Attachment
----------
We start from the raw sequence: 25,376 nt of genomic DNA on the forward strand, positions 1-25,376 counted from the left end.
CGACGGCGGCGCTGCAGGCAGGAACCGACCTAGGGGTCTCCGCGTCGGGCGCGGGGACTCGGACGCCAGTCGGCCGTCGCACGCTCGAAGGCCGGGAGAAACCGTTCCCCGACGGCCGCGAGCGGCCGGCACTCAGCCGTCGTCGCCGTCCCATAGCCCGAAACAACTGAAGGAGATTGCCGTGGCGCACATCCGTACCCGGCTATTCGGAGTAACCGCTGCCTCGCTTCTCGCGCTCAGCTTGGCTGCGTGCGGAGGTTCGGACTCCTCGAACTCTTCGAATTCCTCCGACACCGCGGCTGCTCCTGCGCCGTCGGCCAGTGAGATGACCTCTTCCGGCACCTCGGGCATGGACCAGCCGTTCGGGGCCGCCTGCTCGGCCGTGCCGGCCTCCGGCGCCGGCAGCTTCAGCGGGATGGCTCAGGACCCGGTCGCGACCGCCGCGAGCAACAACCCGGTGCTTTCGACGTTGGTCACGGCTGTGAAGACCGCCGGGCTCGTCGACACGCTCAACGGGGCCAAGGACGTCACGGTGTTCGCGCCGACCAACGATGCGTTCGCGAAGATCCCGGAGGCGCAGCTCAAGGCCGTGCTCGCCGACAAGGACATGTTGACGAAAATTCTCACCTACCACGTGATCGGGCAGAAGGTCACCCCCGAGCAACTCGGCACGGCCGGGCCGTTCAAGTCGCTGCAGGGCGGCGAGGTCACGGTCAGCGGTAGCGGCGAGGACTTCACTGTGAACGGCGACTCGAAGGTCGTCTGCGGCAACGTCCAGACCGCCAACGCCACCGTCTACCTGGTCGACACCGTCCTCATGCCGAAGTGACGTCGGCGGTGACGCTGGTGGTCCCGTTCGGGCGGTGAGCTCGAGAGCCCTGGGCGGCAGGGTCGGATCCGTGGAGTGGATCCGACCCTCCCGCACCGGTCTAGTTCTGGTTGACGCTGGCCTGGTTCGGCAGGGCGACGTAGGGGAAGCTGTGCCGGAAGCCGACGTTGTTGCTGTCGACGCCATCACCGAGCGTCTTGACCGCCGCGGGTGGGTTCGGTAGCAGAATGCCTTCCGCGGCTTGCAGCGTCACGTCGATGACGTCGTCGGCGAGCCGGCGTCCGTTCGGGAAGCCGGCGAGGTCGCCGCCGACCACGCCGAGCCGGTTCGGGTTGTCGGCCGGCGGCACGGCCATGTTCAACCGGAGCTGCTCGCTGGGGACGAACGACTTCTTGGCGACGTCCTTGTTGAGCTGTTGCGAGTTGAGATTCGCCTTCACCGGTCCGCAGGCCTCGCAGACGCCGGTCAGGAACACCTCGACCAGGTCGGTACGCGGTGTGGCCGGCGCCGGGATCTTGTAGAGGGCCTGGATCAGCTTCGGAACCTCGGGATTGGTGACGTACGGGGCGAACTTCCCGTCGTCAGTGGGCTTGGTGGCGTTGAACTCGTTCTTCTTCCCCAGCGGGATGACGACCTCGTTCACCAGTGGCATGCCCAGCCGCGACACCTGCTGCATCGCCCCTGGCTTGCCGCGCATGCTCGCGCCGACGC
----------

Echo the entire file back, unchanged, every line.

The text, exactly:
We start from the raw sequence: 25,376 nt of genomic DNA on the forward strand, positions 1-25,376 counted from the left end.
CGACGGCGGCGCTGCAGGCAGGAACCGACCTAGGGGTCTCCGCGTCGGGCGCGGGGACTCGGACGCCAGTCGGCCGTCGCACGCTCGAAGGCCGGGAGAAACCGTTCCCCGACGGCCGCGAGCGGCCGGCACTCAGCCGTCGTCGCCGTCCCATAGCCCGAAACAACTGAAGGAGATTGCCGTGGCGCACATCCGTACCCGGCTATTCGGAGTAACCGCTGCCTCGCTTCTCGCGCTCAGCTTGGCTGCGTGCGGAGGTTCGGACTCCTCGAACTCTTCGAATTCCTCCGACACCGCGGCTGCTCCTGCGCCGTCGGCCAGTGAGATGACCTCTTCCGGCACCTCGGGCATGGACCAGCCGTTCGGGGCCGCCTGCTCGGCCGTGCCGGCCTCCGGCGCCGGCAGCTTCAGCGGGATGGCTCAGGACCCGGTCGCGACCGCCGCGAGCAACAACCCGGTGCTTTCGACGTTGGTCACGGCTGTGAAGACCGCCGGGCTCGTCGACACGCTCAACGGGGCCAAGGACGTCACGGTGTTCGCGCCGACCAACGATGCGTTCGCGAAGATCCCGGAGGCGCAGCTCAAGGCCGTGCTCGCCGACAAGGACATGTTGACGAAAATTCTCACCTACCACGTGATCGGGCAGAAGGTCACCCCCGAGCAACTCGGCACGGCCGGGCCGTTCAAGTCGCTGCAGGGCGGCGAGGTCACGGTCAGCGGTAGCGGCGAGGACTTCACTGTGAACGGCGACTCGAAGGTCGTCTGCGGCAACGTCCAGACCGCCAACGCCACCGTCTACCTGGTCGACACCGTCCTCATGCCGAAGTGACGTCGGCGGTGACGCTGGTGGTCCCGTTCGGGCGGTGAGCTCGAGAGCCCTGGGCGGCAGGGTCGGATCCGTGGAGTGGATCCGACCCTCCCGCACCGGTCTAGTTCTGGTTGACGCTGGCCTGGTTCGGCAGGGCGACGTAGGGGAAGCTGTGCCGGAAGCCGACGTTGTTGCTGTCGACGCCATCACCGAGCGTCTTGACCGCCGCGGGTGGGTTCGGTAGCAGAATGCCTTCCGCGGCTTGCAGCGTCACGTCGATGACGTCGTCGGCGAGCCGGCGTCCGTTCGGGAAGCCGGCGAGGTCGCCGCCGACCACGCCGAGCCGGTTCGGGTTGTCGGCCGGCGGCACGGCCATGTTCAACCGGAGCTGCTCGCTGGGGACGAACGACTTCTTGGCGACGTCCTTGTTGAGCTGTTGCGAGTTGAGATTCGCCTTCACCGGTCCGCAGGCCTCGCAGACGCCGGTCAGGAACACCTCGACCAGGTCGGTACGCGGTGTGGCCGGCGCCGGGATCTTGTAGAGGGCCTGGATCAGCTTCGGAACCTCGGGATTGGTGACGTACGGGGCGAACTTCCCGTCGTCAGTGGGCTTGGTGGCGTTGAACTCGTTCTTCTTCCCCAGCGGGATGACGACCTCGTTCACCAGTGGCATGCCCAGCCGCGACACCTGCTGCATCGCCCCTGGCTTGCCGCGCATGCTCGCGCCGACGC